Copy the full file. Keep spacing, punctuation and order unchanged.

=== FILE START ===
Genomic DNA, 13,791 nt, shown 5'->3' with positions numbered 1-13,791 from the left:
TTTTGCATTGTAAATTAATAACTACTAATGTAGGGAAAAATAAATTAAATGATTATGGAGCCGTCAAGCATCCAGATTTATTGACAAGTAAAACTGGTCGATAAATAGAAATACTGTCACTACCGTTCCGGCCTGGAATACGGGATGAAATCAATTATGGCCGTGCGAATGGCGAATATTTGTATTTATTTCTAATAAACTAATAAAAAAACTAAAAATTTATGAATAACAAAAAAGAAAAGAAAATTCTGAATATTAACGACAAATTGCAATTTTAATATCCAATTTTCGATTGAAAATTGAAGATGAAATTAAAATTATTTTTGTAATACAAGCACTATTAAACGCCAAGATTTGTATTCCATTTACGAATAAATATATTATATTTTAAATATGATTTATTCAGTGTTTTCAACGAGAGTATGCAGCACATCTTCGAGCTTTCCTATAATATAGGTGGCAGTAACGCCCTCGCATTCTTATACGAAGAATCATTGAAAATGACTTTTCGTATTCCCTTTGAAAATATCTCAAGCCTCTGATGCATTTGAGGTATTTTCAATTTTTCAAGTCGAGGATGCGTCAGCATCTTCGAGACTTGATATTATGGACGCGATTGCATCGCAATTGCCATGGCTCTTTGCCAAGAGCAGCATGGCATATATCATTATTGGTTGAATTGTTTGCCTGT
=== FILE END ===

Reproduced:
Genomic DNA, 13,791 nt, shown 5'->3' with positions numbered 1-13,791 from the left:
TTTTGCATTGTAAATTAATAACTACTAATGTAGGGAAAAATAAATTAAATGATTATGGAGCCGTCAAGCATCCAGATTTATTGACAAGTAAAACTGGTCGATAAATAGAAATACTGTCACTACCGTTCCGGCCTGGAATACGGGATGAAATCAATTATGGCCGTGCGAATGGCGAATATTTGTATTTATTTCTAATAAACTAATAAAAAAACTAAAAATTTATGAATAACAAAAAAGAAAAGAAAATTCTGAATATTAACGACAAATTGCAATTTTAATATCCAATTTTCGATTGAAAATTGAAGATGAAATTAAAATTATTTTTGTAATACAAGCACTATTAAACGCCAAGATTTGTATTCCATTTACGAATAAATATATTATATTTTAAATATGATTTATTCAGTGTTTTCAACGAGAGTATGCAGCACATCTTCGAGCTTTCCTATAATATAGGTGGCAGTAACGCCCTCGCATTCTTATACGAAGAATCATTGAAAATGACTTTTCGTATTCCCTTTGAAAATATCTCAAGCCTCTGATGCATTTGAGGTATTTTCAATTTTTCAAGTCGAGGATGCGTCAGCATCTTCGAGACTTGATATTATGGACGCGATTGCATCGCAATTGCCATGGCTCTTTGCCAAGAGCAGCATGGCATATATCATTATTGGTTGAATTGTTTGCCTGT